Tanzania Daily News (Dar es Salaam)

28 December 2012

Tanzania: From Analogue to Digital - New Era in Tanzania Broadcasting

Photo: Caroline Mwakio/AllAfrica
Dar es Salaam moves from analogue to digital technology.

TANZANIA is preparing to switch off the analogue broadcasting system on December 31, 2012 to meet the deadline set by the East African Community (EAC) member states and ahead of the SADC deadline of December 31, 2013.

As the country comes close to the deadline for the migration from analogue to digital broadcasting, Tanzania Communications Regulatory Authority (TCRA) recently launched a jingle and promotion song intended to promote the shift. The jingle and the promotional song aimed at educating, reminding and encouraging the public on the importance and benefits of using the new digital system also directs customers to maintain their previous television sets, as they will still be able to use them even after the deadline by connecting them with a decoder.

According to TCRA Director General, Prof John Nkoma, digital broadcasting has a lot of advantages compared to the analogue systems in terms of improved picture quality, more choice of content and other value added and quality services. TCRA has advised the public to buy decoders from registered agencies in addition to securing the devices' guarantees.

The authority further expects that the public will participate fully to make the exercise successful. "One of the main advantages of Digital TV for viewers is that broadcasters are able to embed digital data into the streams, such as programme information and interactive channel menus, clarified Prof Nkoma.

Another advantage is that digital data takes up less bandwidth, meaning more channels can be broadcast at the same time, enables viewers to get more TV channels more conveniently, gives viewers much more choice in what they watch and allows for follow up channels which broadcast the same programmes. "Viewers will be required to purchase decoders, not for prescribed channels, but for the comfort of enjoying clear images and reception in the comfort of their living rooms", said the TCRA CEO.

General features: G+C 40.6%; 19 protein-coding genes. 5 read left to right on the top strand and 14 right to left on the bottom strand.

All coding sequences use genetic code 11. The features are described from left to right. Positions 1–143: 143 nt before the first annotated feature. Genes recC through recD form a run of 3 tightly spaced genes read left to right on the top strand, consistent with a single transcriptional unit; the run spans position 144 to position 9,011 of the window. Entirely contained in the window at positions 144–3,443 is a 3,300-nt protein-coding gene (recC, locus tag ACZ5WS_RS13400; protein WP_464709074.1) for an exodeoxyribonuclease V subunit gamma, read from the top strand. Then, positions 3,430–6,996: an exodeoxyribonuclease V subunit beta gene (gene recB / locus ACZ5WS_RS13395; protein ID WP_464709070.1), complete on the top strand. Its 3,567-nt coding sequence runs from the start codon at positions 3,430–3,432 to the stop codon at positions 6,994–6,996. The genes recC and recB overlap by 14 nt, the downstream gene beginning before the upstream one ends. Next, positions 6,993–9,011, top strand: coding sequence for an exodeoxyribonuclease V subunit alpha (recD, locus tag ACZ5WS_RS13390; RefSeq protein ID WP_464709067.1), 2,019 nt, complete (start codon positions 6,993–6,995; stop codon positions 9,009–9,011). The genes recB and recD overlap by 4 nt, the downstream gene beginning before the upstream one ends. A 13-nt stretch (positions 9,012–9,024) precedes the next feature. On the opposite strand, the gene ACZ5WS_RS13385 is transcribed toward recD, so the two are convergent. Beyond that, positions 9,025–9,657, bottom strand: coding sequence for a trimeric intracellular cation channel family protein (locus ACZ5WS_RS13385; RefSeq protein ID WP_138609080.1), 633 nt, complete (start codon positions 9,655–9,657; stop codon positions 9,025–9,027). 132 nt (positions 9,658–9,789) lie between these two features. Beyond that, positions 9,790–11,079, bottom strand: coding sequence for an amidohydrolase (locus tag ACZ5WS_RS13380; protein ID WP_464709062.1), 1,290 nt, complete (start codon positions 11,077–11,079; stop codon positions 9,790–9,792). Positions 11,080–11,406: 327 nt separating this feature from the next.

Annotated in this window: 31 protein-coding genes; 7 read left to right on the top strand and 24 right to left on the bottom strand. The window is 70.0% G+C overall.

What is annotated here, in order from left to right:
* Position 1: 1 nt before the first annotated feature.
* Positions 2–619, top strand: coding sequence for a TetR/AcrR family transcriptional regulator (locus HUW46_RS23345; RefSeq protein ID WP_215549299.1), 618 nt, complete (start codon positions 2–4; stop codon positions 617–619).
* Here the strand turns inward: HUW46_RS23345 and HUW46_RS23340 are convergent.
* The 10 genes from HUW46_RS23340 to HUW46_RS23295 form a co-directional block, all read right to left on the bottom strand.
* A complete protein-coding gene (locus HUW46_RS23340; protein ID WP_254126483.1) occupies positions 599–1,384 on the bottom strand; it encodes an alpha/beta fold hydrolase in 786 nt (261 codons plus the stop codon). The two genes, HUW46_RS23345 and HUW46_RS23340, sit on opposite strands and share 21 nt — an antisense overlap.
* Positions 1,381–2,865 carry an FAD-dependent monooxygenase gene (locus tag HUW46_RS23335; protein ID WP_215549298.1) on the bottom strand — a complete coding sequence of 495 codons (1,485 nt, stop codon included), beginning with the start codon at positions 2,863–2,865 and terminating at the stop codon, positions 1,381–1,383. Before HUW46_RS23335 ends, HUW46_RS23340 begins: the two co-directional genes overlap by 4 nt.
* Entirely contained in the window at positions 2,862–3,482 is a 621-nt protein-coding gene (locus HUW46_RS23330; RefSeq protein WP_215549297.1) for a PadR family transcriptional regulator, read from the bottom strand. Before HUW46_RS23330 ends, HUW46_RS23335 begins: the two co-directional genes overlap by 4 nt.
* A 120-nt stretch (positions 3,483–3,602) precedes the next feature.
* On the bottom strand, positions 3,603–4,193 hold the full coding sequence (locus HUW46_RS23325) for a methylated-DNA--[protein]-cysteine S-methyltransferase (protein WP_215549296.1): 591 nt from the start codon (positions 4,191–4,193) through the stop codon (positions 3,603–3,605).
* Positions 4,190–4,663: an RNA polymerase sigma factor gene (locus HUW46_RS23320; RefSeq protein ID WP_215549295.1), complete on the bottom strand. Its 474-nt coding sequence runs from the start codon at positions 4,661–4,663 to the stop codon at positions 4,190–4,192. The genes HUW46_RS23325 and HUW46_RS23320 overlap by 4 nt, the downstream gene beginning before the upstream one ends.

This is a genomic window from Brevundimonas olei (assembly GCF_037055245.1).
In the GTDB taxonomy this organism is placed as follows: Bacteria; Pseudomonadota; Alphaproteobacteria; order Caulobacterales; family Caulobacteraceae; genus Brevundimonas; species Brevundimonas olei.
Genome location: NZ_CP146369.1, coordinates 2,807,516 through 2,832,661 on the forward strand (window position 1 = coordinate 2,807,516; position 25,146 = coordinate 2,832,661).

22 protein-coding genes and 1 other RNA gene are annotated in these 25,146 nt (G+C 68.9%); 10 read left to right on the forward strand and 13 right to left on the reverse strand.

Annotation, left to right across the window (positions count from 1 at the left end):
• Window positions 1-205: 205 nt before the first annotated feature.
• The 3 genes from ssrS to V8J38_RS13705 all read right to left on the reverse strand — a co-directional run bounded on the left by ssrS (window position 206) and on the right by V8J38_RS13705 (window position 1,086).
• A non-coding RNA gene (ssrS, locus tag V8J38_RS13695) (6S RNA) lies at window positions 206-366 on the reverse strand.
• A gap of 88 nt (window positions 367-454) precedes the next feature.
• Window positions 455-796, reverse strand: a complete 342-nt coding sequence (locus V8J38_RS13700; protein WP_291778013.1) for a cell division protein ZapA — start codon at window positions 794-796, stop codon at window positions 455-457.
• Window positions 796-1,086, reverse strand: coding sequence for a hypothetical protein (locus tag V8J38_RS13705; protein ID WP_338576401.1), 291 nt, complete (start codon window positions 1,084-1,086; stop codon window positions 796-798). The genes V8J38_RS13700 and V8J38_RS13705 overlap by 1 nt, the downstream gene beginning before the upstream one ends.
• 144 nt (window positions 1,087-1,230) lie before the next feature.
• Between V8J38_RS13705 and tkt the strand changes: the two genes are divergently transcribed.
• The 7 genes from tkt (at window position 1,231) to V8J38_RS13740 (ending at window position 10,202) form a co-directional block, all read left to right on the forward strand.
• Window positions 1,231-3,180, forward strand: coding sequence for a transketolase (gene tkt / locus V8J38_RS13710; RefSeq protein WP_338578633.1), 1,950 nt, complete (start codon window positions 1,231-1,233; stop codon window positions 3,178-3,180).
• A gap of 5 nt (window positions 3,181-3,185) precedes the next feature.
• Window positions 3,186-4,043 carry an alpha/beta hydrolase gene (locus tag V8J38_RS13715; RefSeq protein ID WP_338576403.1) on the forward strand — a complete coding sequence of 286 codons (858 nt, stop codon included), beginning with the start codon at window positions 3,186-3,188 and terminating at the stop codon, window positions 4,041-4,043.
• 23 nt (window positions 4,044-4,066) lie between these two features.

The Minister for Communications, Science and Technology, Prof Makame Mbarawa, recently advised broadcasters to put in place strategic plans of changing from music or mobile programmes to development programmes. Professor Mbarawa directed broadcasting stations to increase television programmes prioritizing public interest stories rather than spending a lot of time airing music programmes and foreign adverts as if there is nothing to broadcast.

"My call to you directors and owners of broadcasting stations is to ensure that there is a balance between rural and urban coverage due to the fact that majority of Tanzanians live in rural areas," said Prof Mbarawa. He insisted that the government will do its best to ensure that plans to switch from analogue to digital succeed so that Tanzanians benefit through the new technology.

The minister was speaking recently at the Annual Broadcasters' Conference (ABC) 2012 held in Dar es Salaam which brought together more than 200 delegates comprising licensed broadcasters operating in Tanzania. Other delegates were from national broadcasting organizations and regulators from Kenya, Uganda, Rwanda and Burundi as well as exhibitors of digital broadcasting equipment from Tanzania, Kenya, France, South Africa, Italy and United Kingdom.

A lecturer at the Institute of Journalism and Mass Communication (IJMC), Dr Ayoub Rioba, sharing his views at the Annual Broadcasters' Conference advised TCRA to concentrate on local content to allow freedom of creativity among broadcasters. "We should promote creative and talented broadcasters. Let's allow and help those talents to operate effectively by empowering them", said Dr Ayoub Rioba.